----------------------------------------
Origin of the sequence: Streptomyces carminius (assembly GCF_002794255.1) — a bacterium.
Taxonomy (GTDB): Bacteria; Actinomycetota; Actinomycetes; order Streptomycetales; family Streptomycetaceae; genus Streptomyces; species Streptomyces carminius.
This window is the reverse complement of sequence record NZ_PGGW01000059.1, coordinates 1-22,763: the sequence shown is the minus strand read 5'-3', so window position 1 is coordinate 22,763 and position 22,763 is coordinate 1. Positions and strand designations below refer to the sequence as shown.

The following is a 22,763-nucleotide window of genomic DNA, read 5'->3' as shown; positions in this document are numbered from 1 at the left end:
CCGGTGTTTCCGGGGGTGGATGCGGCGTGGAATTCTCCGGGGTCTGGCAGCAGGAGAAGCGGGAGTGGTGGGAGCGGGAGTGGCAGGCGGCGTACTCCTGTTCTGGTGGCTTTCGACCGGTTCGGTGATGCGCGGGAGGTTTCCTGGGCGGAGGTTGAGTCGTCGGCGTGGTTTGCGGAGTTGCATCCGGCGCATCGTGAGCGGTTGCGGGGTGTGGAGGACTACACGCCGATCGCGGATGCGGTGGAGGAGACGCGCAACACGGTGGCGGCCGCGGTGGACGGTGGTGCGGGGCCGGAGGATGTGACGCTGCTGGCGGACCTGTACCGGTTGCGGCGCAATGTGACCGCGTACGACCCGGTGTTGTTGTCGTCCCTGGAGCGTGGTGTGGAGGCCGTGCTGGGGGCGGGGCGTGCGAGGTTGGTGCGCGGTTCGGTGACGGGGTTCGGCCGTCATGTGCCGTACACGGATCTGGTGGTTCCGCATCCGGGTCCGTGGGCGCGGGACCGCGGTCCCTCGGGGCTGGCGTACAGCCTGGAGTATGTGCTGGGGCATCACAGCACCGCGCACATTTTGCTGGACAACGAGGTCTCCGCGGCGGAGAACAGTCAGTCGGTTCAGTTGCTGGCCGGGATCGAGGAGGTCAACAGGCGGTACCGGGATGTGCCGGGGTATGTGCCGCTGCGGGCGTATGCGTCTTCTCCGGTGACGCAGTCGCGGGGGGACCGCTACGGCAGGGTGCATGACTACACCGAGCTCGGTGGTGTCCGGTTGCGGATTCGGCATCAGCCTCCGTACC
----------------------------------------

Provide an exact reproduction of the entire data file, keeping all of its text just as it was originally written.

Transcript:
Origin of the sequence: Streptomyces carminius (assembly GCF_002794255.1) — a bacterium.
Taxonomy (GTDB): Bacteria; Actinomycetota; Actinomycetes; order Streptomycetales; family Streptomycetaceae; genus Streptomyces; species Streptomyces carminius.
This window is the reverse complement of sequence record NZ_PGGW01000059.1, coordinates 1-22,763: the sequence shown is the minus strand read 5'-3', so window position 1 is coordinate 22,763 and position 22,763 is coordinate 1. Positions and strand designations below refer to the sequence as shown.

The following is a 22,763-nucleotide window of genomic DNA, read 5'->3' as shown; positions in this document are numbered from 1 at the left end:
CCGGTGTTTCCGGGGGTGGATGCGGCGTGGAATTCTCCGGGGTCTGGCAGCAGGAGAAGCGGGAGTGGTGGGAGCGGGAGTGGCAGGCGGCGTACTCCTGTTCTGGTGGCTTTCGACCGGTTCGGTGATGCGCGGGAGGTTTCCTGGGCGGAGGTTGAGTCGTCGGCGTGGTTTGCGGAGTTGCATCCGGCGCATCGTGAGCGGTTGCGGGGTGTGGAGGACTACACGCCGATCGCGGATGCGGTGGAGGAGACGCGCAACACGGTGGCGGCCGCGGTGGACGGTGGTGCGGGGCCGGAGGATGTGACGCTGCTGGCGGACCTGTACCGGTTGCGGCGCAATGTGACCGCGTACGACCCGGTGTTGTTGTCGTCCCTGGAGCGTGGTGTGGAGGCCGTGCTGGGGGCGGGGCGTGCGAGGTTGGTGCGCGGTTCGGTGACGGGGTTCGGCCGTCATGTGCCGTACACGGATCTGGTGGTTCCGCATCCGGGTCCGTGGGCGCGGGACCGCGGTCCCTCGGGGCTGGCGTACAGCCTGGAGTATGTGCTGGGGCATCACAGCACCGCGCACATTTTGCTGGACAACGAGGTCTCCGCGGCGGAGAACAGTCAGTCGGTTCAGTTGCTGGCCGGGATCGAGGAGGTCAACAGGCGGTACCGGGATGTGCCGGGGTATGTGCCGCTGCGGGCGTATGCGTCTTCTCCGGTGACGCAGTCGCGGGGGGACCGCTACGGCAGGGTGCATGACTACACCGAGCTCGGTGGTGTCCGGTTGCGGATTCGGCATCAGCCTCCGTACC